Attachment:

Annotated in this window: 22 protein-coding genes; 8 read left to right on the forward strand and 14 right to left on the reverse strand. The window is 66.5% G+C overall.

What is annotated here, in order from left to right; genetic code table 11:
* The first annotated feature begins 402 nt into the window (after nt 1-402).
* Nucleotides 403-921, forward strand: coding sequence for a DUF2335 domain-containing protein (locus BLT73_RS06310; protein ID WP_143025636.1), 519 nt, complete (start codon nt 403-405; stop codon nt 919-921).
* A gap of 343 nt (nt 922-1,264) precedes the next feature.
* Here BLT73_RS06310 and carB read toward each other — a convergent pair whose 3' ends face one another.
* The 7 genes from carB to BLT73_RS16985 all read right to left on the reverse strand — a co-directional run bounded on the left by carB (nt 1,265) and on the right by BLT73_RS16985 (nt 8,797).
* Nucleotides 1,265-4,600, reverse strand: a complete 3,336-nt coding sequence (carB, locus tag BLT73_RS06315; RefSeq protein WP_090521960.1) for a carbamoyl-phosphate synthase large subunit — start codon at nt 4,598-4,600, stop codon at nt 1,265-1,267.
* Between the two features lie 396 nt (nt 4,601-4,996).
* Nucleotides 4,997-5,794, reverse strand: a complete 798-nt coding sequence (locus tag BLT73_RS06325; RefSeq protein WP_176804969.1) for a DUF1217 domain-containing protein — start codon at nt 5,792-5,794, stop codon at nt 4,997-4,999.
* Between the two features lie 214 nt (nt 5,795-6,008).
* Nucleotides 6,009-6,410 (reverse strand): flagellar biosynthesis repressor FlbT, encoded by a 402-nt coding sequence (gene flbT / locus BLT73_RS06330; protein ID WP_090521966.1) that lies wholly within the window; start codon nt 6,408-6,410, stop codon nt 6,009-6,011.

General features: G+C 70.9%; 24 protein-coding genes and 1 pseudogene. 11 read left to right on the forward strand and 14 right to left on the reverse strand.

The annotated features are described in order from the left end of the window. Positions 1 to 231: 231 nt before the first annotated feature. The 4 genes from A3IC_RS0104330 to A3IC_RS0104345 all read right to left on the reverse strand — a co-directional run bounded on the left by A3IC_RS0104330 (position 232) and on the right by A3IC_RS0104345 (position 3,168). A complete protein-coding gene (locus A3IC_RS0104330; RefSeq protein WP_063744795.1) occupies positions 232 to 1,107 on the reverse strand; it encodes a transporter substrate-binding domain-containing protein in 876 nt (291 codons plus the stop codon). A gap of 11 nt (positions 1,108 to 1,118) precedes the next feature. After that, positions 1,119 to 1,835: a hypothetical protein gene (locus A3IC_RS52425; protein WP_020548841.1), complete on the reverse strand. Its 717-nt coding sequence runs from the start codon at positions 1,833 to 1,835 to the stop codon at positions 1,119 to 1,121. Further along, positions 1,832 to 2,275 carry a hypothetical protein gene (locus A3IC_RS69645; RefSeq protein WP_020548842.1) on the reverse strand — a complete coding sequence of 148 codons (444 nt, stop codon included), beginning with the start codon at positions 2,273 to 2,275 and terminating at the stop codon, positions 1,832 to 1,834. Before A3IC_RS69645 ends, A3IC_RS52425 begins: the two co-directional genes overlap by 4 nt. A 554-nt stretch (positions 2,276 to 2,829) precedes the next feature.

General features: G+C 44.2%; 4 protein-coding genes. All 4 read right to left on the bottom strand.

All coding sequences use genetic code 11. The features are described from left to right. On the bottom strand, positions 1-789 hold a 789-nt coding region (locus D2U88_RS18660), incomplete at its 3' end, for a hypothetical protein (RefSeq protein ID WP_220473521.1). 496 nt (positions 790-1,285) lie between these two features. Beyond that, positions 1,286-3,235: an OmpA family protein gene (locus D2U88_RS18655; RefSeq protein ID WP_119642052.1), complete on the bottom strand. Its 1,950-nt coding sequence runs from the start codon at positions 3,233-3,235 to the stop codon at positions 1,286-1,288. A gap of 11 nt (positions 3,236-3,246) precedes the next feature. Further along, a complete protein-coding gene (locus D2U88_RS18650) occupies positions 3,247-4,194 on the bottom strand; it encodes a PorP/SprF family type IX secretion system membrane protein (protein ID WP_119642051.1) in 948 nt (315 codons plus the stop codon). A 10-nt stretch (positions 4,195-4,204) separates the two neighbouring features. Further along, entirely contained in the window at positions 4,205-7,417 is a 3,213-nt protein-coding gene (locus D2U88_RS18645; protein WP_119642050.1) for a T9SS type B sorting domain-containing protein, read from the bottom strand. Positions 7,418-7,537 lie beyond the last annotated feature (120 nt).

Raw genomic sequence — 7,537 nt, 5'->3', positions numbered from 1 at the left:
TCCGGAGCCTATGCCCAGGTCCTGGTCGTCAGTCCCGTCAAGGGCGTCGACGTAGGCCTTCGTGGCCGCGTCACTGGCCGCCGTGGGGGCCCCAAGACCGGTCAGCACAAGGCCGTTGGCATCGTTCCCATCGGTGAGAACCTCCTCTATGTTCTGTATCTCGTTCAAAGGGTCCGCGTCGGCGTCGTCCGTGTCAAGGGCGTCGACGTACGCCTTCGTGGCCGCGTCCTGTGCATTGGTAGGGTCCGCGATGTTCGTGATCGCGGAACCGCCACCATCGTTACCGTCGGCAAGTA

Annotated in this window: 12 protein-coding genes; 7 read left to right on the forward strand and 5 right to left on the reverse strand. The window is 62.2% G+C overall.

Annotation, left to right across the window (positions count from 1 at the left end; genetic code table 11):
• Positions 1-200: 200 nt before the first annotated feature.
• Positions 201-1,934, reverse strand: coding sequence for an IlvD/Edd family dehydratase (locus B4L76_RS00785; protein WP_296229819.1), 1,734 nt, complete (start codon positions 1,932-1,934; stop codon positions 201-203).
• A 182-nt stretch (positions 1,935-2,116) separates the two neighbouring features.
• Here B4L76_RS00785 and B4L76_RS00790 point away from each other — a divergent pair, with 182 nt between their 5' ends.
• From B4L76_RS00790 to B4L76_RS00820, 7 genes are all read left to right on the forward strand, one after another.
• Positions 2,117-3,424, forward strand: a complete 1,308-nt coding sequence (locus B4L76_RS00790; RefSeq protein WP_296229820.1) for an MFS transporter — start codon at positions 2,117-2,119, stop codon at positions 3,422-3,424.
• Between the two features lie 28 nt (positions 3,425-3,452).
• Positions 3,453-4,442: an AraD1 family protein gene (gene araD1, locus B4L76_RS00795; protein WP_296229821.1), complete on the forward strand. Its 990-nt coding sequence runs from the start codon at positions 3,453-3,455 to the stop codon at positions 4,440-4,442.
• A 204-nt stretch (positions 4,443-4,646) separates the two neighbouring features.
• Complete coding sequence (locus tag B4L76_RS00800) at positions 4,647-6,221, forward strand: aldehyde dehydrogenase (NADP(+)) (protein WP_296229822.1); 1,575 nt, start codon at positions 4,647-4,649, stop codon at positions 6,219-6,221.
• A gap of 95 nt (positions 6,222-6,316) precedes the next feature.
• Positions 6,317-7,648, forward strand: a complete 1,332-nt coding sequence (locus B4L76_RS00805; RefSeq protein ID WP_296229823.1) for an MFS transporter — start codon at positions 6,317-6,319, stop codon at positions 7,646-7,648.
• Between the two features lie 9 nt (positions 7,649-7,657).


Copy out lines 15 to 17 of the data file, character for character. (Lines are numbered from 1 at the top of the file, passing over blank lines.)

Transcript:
General features: G+C 44.2%; 4 protein-coding genes. All 4 read right to left on the bottom strand.

All coding sequences use genetic code 11. The features are described from left to right. On the bottom strand, positions 1-789 hold a 789-nt coding region (locus D2U88_RS18660), incomplete at its 3' end, for a hypothetical protein (RefSeq protein ID WP_220473521.1). 496 nt (positions 790-1,285) lie between these two features. Beyond that, positions 1,286-3,235: an OmpA family protein gene (locus D2U88_RS18655; RefSeq protein ID WP_119642052.1), complete on the bottom strand. Its 1,950-nt coding sequence runs from the start codon at positions 3,233-3,235 to the stop codon at positions 1,286-1,288. A gap of 11 nt (positions 3,236-3,246) precedes the next feature. Further along, a complete protein-coding gene (locus D2U88_RS18650) occupies positions 3,247-4,194 on the bottom strand; it encodes a PorP/SprF family type IX secretion system membrane protein (protein ID WP_119642051.1) in 948 nt (315 codons plus the stop codon). A 10-nt stretch (positions 4,195-4,204) separates the two neighbouring features. Further along, entirely contained in the window at positions 4,205-7,417 is a 3,213-nt protein-coding gene (locus D2U88_RS18645; protein WP_119642050.1) for a T9SS type B sorting domain-containing protein, read from the bottom strand. Positions 7,418-7,537 lie beyond the last annotated feature (120 nt).

Raw genomic sequence — 7,537 nt, 5'->3', positions numbered from 1 at the left: